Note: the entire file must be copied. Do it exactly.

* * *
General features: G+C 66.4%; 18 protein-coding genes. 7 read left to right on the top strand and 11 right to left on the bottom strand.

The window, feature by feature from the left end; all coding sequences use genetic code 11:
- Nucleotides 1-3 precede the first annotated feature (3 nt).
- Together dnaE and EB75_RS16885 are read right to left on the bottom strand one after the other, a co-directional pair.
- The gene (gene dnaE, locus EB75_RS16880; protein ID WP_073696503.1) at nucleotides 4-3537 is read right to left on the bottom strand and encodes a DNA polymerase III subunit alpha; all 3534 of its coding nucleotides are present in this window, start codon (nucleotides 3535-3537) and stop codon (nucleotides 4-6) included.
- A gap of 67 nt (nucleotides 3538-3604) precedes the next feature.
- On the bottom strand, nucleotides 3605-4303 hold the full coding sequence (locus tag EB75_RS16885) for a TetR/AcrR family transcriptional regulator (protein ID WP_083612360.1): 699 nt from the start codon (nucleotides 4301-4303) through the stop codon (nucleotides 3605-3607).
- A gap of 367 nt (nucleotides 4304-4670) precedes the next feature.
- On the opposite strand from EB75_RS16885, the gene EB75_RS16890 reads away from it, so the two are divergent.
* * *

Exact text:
General features: G+C 66.4%; 18 protein-coding genes. 7 read left to right on the top strand and 11 right to left on the bottom strand.

The window, feature by feature from the left end; all coding sequences use genetic code 11:
- Nucleotides 1-3 precede the first annotated feature (3 nt).
- Together dnaE and EB75_RS16885 are read right to left on the bottom strand one after the other, a co-directional pair.
- The gene (gene dnaE, locus EB75_RS16880; protein ID WP_073696503.1) at nucleotides 4-3537 is read right to left on the bottom strand and encodes a DNA polymerase III subunit alpha; all 3534 of its coding nucleotides are present in this window, start codon (nucleotides 3535-3537) and stop codon (nucleotides 4-6) included.
- A gap of 67 nt (nucleotides 3538-3604) precedes the next feature.
- On the bottom strand, nucleotides 3605-4303 hold the full coding sequence (locus tag EB75_RS16885) for a TetR/AcrR family transcriptional regulator (protein ID WP_083612360.1): 699 nt from the start codon (nucleotides 4301-4303) through the stop codon (nucleotides 3605-3607).
- A gap of 367 nt (nucleotides 4304-4670) precedes the next feature.
- On the opposite strand from EB75_RS16885, the gene EB75_RS16890 reads away from it, so the two are divergent.